February 29, 2016 ben salmon

Defining your maiden personalisation voyage

What personalisation voyage?

We now realise personalisation is not as easy as it seems, as we saw in “personalisation easy to say hard to do”.

It does require commitment and an appreciation this is not something we can just say as a throw away comment, “let’s do personalisation”, and requires consideration as discussed in this article on econsultancy.

So what is next? We agree it is challenging but surely the next question is even more difficult to answer.

Where do I start? I have 5,000 web pages and 1,000,000 visitors what do I say, where and for who?!


Thanks to Australian National Maritime Museum on The Commons https://www.flickr.com/photos/anmm_thecommons/ for the image

Setting the record straight

Before we look at defining the first journey, the creation of a personalised experience is not complex.

It is only complex at scale, where there are lots of consumers, products, content and channels. Isolate these and this takes a lot of the complexity away.

The maiden voyage

Getting the first journey is simple if we constrain it. Constrain the journey and we automatically remove complexity.

Using the following 5-step process we can identify our first journey quickly. This process, once it has been performed, should only take 3-5 days, ideally quicker if the data is available and buy-in is in place.

Step 1: Set your goal

Before we set off we need to understand what we are trying to achieve. It might be:

  • Consumer repurchase behaviour
  • Acquisition of new consumers
  • Growth of existing consumers
  • An increase in our overall consumer satisfaction score.

Whatever the goal, be single minded about the objective. Adding more than one goal will mean the focus is lost AND the outcome becomes difficult to identify and understand.

If my goal is to sell more products, I can see if my personalised journey sold more products. If it didn’t the journey, rules or content need to be changed.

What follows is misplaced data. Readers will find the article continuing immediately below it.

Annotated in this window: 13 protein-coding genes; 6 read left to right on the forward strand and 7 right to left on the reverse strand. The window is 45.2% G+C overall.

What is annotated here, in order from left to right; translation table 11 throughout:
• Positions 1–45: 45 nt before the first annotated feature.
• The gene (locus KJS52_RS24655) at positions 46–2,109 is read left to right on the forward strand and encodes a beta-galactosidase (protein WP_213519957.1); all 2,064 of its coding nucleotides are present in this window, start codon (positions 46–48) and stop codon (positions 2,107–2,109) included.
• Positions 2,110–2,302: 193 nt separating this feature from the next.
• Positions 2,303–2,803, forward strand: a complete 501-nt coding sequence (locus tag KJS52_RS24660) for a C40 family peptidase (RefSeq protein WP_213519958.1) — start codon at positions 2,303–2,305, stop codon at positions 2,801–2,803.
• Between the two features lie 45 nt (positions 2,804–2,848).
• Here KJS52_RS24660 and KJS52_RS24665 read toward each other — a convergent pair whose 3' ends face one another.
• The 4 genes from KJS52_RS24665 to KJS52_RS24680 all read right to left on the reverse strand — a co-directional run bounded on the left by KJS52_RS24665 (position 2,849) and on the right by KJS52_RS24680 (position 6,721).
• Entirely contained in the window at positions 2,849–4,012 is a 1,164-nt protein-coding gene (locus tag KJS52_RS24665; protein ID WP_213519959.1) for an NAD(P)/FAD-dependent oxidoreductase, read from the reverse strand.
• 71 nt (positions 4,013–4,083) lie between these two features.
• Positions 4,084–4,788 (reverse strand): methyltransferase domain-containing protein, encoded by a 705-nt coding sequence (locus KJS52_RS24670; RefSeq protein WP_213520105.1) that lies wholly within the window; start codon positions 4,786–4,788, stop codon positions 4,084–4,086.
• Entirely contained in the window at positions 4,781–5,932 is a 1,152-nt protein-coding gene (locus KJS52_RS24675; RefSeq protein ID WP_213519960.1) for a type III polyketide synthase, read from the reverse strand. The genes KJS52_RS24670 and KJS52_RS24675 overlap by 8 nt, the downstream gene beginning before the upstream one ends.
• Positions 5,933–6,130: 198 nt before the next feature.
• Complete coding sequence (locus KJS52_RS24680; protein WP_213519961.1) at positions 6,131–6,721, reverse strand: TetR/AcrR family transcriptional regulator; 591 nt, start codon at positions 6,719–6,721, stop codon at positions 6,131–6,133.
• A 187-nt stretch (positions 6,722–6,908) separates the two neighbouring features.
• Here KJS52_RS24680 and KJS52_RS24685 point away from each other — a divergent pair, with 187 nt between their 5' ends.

Step 2: Data defines the size of the prize

By looking at data (email engagement, website visits, transactional history or social conversations) we will be able to see if there is an opportunity for us to engage our audience.

For example: If we only have 10 website visitors performing a particular action (related to sales) on a specific source of traffic on a specific device, we have narrowed the criteria too much.

We need to broaden it so we have a fair opportunity to make a difference. Creating a personalised journey for 10 visitors on a website which attracts 100,000 visitors is not giving the personsalised journey a fair chance.

Step 3: Consumer feedback determines the need – 

Looking at data only is not the answer. It does give us scope but we have to understand the needs of the consumer. From surveys, social media or what they are searching for, this will help us shape the content in step 5.

Look at the needs of the consumer in context of the goal and the journey we identified in step 2 to work out how we are going to address their needs.

Step 4: Little and Often

This is possibly the most challenging step.

We need to make a big enough impact but not too big it will never get delivered.

Assuming we can deliver these changes every 2 weeks, crazy I can here you saying, then we need to de-scope the journey to meet this requirement.

Creating a personalised website landing page is achievable but delivering forms which are automatically filled in for consumers might be a stretch too far.

Step 5: Engagement + Relevance = Goal

Once we have determined the scope, we need to create content which is engaging. Sometimes this is overlooked.

This is our safe guard against doing stupid things, which will frustrate our audience.

But what does this mean in this context?

Firstly we need to identify, for the audience above, what we are going to offer them.

This is all about relevance. For example I do not want to offer a customer a product they have just purchased or something they would be interested in.

As an example think of all those banners you see getting you through to click through and buy a fridge when you bought one only yesterday.

The second part is about testing different content which is going to be engaging. Writing very long copy is not engaging and images only might not be engaging. This is where we need to test and learn and see what works for our audience. This could be format but also the location of the content.

We are creating a personalised experience. We want to grab the consumer’s attention not just with a relevant piece of information but with something they are going to engage with.

Summary of setting your Personalisation Voyage

Identifying the first journey doesn’t need to be as complex as it could be.

The image below highlights the objective for each step.


We can easily go out there and create our first journey, as long as it is simple enough to deliver, but big enough so it will have an impact.

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